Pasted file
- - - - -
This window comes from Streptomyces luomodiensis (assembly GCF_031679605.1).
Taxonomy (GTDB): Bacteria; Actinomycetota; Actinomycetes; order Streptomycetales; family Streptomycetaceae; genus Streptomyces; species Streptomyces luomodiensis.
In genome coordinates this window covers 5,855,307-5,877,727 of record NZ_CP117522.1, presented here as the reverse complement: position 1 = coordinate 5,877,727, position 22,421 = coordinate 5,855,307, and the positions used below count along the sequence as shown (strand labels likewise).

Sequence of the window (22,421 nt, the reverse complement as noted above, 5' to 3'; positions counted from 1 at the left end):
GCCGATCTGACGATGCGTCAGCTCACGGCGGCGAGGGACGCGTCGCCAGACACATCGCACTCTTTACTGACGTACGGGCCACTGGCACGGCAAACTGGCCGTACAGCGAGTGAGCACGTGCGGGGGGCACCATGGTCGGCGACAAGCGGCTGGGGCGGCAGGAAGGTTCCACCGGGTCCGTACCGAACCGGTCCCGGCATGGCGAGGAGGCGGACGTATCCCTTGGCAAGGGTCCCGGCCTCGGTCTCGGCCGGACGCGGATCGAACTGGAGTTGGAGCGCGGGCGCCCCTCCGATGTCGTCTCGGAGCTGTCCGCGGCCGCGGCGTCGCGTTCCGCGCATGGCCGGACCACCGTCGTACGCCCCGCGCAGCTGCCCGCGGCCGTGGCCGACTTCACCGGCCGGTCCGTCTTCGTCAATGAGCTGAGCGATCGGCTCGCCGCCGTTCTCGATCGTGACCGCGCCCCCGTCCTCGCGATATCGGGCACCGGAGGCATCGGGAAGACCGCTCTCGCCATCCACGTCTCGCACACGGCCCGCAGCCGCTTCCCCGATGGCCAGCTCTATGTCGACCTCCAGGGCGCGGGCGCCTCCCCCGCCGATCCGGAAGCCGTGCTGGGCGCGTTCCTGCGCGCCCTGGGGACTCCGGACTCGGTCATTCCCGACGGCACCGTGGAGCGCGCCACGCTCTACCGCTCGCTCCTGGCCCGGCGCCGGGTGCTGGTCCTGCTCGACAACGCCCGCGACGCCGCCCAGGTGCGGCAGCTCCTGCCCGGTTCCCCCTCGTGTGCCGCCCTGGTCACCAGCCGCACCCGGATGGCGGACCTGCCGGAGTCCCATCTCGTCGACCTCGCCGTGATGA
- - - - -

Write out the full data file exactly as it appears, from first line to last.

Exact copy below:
This window comes from Streptomyces luomodiensis (assembly GCF_031679605.1).
Taxonomy (GTDB): Bacteria; Actinomycetota; Actinomycetes; order Streptomycetales; family Streptomycetaceae; genus Streptomyces; species Streptomyces luomodiensis.
In genome coordinates this window covers 5,855,307-5,877,727 of record NZ_CP117522.1, presented here as the reverse complement: position 1 = coordinate 5,877,727, position 22,421 = coordinate 5,855,307, and the positions used below count along the sequence as shown (strand labels likewise).

Sequence of the window (22,421 nt, the reverse complement as noted above, 5' to 3'; positions counted from 1 at the left end):
GCCGATCTGACGATGCGTCAGCTCACGGCGGCGAGGGACGCGTCGCCAGACACATCGCACTCTTTACTGACGTACGGGCCACTGGCACGGCAAACTGGCCGTACAGCGAGTGAGCACGTGCGGGGGGCACCATGGTCGGCGACAAGCGGCTGGGGCGGCAGGAAGGTTCCACCGGGTCCGTACCGAACCGGTCCCGGCATGGCGAGGAGGCGGACGTATCCCTTGGCAAGGGTCCCGGCCTCGGTCTCGGCCGGACGCGGATCGAACTGGAGTTGGAGCGCGGGCGCCCCTCCGATGTCGTCTCGGAGCTGTCCGCGGCCGCGGCGTCGCGTTCCGCGCATGGCCGGACCACCGTCGTACGCCCCGCGCAGCTGCCCGCGGCCGTGGCCGACTTCACCGGCCGGTCCGTCTTCGTCAATGAGCTGAGCGATCGGCTCGCCGCCGTTCTCGATCGTGACCGCGCCCCCGTCCTCGCGATATCGGGCACCGGAGGCATCGGGAAGACCGCTCTCGCCATCCACGTCTCGCACACGGCCCGCAGCCGCTTCCCCGATGGCCAGCTCTATGTCGACCTCCAGGGCGCGGGCGCCTCCCCCGCCGATCCGGAAGCCGTGCTGGGCGCGTTCCTGCGCGCCCTGGGGACTCCGGACTCGGTCATTCCCGACGGCACCGTGGAGCGCGCCACGCTCTACCGCTCGCTCCTGGCCCGGCGCCGGGTGCTGGTCCTGCTCGACAACGCCCGCGACGCCGCCCAGGTGCGGCAGCTCCTGCCCGGTTCCCCCTCGTGTGCCGCCCTGGTCACCAGCCGCACCCGGATGGCGGACCTGCCGGAGTCCCATCTCGTCGACCTCGCCGTGATGA